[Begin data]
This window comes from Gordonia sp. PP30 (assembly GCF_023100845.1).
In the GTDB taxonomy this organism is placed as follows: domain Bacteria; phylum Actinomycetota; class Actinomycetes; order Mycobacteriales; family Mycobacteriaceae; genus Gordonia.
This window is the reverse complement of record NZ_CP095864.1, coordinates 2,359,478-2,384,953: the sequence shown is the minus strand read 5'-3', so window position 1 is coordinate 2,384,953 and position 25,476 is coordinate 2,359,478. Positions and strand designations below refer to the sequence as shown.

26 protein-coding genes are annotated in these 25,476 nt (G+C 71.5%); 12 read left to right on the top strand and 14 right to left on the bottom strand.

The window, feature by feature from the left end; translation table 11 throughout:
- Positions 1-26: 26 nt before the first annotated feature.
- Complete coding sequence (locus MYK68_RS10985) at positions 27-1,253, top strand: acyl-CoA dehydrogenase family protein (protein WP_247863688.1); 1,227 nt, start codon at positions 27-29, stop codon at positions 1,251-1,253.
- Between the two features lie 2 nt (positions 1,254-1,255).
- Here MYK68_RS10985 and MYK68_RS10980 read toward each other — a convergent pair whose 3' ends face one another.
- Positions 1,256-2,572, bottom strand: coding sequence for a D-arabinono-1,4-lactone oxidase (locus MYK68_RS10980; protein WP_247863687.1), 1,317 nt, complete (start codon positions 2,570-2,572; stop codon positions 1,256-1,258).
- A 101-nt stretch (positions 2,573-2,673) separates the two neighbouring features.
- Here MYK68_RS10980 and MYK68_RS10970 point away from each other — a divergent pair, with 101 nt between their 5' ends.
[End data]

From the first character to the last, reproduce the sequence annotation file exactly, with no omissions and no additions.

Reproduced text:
This window comes from Gordonia sp. PP30 (assembly GCF_023100845.1).
In the GTDB taxonomy this organism is placed as follows: domain Bacteria; phylum Actinomycetota; class Actinomycetes; order Mycobacteriales; family Mycobacteriaceae; genus Gordonia.
This window is the reverse complement of record NZ_CP095864.1, coordinates 2,359,478-2,384,953: the sequence shown is the minus strand read 5'-3', so window position 1 is coordinate 2,384,953 and position 25,476 is coordinate 2,359,478. Positions and strand designations below refer to the sequence as shown.

26 protein-coding genes are annotated in these 25,476 nt (G+C 71.5%); 12 read left to right on the top strand and 14 right to left on the bottom strand.

The window, feature by feature from the left end; translation table 11 throughout:
- Positions 1-26: 26 nt before the first annotated feature.
- Complete coding sequence (locus MYK68_RS10985) at positions 27-1,253, top strand: acyl-CoA dehydrogenase family protein (protein WP_247863688.1); 1,227 nt, start codon at positions 27-29, stop codon at positions 1,251-1,253.
- Between the two features lie 2 nt (positions 1,254-1,255).
- Here MYK68_RS10985 and MYK68_RS10980 read toward each other — a convergent pair whose 3' ends face one another.
- Positions 1,256-2,572, bottom strand: coding sequence for a D-arabinono-1,4-lactone oxidase (locus MYK68_RS10980; protein WP_247863687.1), 1,317 nt, complete (start codon positions 2,570-2,572; stop codon positions 1,256-1,258).
- A 101-nt stretch (positions 2,573-2,673) separates the two neighbouring features.
- Here MYK68_RS10980 and MYK68_RS10970 point away from each other — a divergent pair, with 101 nt between their 5' ends.